Domperidone Should Not Be Considered a No-Risk Alternative to Cisapride in the Treatment of Gastrointestinal Motility Disorders
Background—Several cases of QT prolongation and ventricular tachyarrhythmia have been reported with domperidone, a gastrokinetic and antiemetic agent available worldwide but still under investigation in the United States. Although electrolyte disturbances such as hypokalemia could account for some of these events, we hypothesized that domperidone may have unsuspected electrophysiological effects predisposing some patients to proarrhythmia.
Methods and Results—Studies were undertaken in 9 isolated guinea pig hearts, which demonstrated reverse use–dependent prolongation of cardiac repolarization by 100 nmol/L domperidone. Action potential duration increased 27% from baseline with domperidone (from 114±3 to 145±2 ms) during pacing at a cycle length of 250 ms, and a 9% increase (from 97±2 to 106±3 ms) was seen with pacing at a cycle length of 150 ms. Experiments in human ether-a-go-go–related gene (HERG)-transfected Chinese hamster ovary cells (n=32) demonstrated a concentration-dependent block of the rapid component (IKr) of the delayed rectifier potassium current. The tail current decreased by 50% at 162 nmol/L domperidone.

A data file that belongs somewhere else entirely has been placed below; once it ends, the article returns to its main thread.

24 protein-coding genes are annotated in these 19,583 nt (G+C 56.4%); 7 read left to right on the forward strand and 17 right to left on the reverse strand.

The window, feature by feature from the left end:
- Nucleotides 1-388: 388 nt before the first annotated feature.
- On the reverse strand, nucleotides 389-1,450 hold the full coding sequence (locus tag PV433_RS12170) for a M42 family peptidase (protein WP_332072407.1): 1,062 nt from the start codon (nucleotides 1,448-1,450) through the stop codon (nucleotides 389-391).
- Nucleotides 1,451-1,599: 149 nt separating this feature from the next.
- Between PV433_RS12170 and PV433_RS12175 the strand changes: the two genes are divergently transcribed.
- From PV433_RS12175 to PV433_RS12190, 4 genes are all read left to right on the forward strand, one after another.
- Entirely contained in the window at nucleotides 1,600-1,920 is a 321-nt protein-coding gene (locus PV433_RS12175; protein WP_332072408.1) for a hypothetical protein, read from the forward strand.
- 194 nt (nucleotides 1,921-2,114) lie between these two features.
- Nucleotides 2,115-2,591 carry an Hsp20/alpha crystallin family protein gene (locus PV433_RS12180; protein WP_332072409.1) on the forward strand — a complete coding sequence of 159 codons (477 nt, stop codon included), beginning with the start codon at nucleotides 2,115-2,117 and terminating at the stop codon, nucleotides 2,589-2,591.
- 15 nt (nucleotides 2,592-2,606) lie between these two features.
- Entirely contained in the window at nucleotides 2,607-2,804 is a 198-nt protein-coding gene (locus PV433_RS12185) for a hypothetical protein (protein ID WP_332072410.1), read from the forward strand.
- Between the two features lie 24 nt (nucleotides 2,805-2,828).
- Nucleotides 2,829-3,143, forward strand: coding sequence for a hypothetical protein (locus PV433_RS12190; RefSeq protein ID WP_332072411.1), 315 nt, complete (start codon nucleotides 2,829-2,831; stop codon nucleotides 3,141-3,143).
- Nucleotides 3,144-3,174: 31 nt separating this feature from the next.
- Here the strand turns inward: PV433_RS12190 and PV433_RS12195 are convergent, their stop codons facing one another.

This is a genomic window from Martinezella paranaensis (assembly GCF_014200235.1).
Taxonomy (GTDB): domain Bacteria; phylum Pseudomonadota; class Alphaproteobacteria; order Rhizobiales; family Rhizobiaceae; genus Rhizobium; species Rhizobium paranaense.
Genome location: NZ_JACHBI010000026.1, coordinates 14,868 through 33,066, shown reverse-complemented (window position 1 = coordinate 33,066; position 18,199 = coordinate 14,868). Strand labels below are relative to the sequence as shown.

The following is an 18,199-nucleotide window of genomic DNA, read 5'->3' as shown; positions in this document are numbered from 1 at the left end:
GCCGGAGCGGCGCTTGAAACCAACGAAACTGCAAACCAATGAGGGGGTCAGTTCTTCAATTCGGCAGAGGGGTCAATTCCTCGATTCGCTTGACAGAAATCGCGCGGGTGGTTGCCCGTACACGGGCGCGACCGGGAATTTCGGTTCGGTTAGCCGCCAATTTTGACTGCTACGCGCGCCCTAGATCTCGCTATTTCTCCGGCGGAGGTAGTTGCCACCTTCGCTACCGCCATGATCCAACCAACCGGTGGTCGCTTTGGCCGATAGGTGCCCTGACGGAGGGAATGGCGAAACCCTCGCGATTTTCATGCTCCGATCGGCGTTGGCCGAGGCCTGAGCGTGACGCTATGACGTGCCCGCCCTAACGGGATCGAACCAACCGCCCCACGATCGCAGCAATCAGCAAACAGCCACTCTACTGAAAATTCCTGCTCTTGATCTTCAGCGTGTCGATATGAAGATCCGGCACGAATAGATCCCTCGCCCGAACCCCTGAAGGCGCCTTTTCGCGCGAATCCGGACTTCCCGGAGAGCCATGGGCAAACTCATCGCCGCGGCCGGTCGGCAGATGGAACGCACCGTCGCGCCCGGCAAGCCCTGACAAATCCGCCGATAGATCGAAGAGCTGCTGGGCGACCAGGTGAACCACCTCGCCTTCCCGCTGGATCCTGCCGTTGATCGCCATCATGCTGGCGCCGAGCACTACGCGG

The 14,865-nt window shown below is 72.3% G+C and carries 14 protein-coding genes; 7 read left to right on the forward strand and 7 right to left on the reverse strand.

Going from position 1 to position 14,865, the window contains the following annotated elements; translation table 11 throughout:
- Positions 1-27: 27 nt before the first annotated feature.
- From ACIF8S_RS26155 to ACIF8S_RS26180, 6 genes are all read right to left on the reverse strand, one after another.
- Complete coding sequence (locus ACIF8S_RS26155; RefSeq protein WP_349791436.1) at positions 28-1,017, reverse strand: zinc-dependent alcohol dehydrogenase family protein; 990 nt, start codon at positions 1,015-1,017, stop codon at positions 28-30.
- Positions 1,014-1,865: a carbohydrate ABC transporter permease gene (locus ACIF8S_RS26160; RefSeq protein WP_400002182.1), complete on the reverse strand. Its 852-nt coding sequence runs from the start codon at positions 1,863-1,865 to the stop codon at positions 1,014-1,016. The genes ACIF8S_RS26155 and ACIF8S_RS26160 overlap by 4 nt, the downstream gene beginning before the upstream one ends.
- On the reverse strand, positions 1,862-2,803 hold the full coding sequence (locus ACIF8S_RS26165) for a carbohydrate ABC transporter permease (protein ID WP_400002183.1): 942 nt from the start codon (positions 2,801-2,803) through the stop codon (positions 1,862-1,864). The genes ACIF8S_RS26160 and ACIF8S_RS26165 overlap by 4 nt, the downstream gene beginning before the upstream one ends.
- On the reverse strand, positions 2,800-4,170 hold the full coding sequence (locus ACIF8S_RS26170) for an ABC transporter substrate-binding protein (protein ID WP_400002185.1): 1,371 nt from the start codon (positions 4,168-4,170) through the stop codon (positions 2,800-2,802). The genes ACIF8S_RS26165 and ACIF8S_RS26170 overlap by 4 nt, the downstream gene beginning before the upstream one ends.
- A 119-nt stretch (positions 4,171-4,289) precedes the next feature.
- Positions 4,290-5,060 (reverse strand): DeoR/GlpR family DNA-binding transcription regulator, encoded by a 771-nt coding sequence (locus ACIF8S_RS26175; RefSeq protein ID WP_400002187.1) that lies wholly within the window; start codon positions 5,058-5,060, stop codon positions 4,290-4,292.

Conclusions—Domperidone possesses cardiac electrophysiological effects similar to those of cisapride and class III antiarrhythmic drugs. These effects are observed at clinically relevant concentrations of the drug. Therefore, domperidone should not be considered a no-risk alternative to cisapride, a drug that was recently withdrawn from the US market.
- Received June 23, 2000.
- Revision received August 22, 2000.
- Accepted August 23, 2000.
- Copyright © 2000 by American Heart Association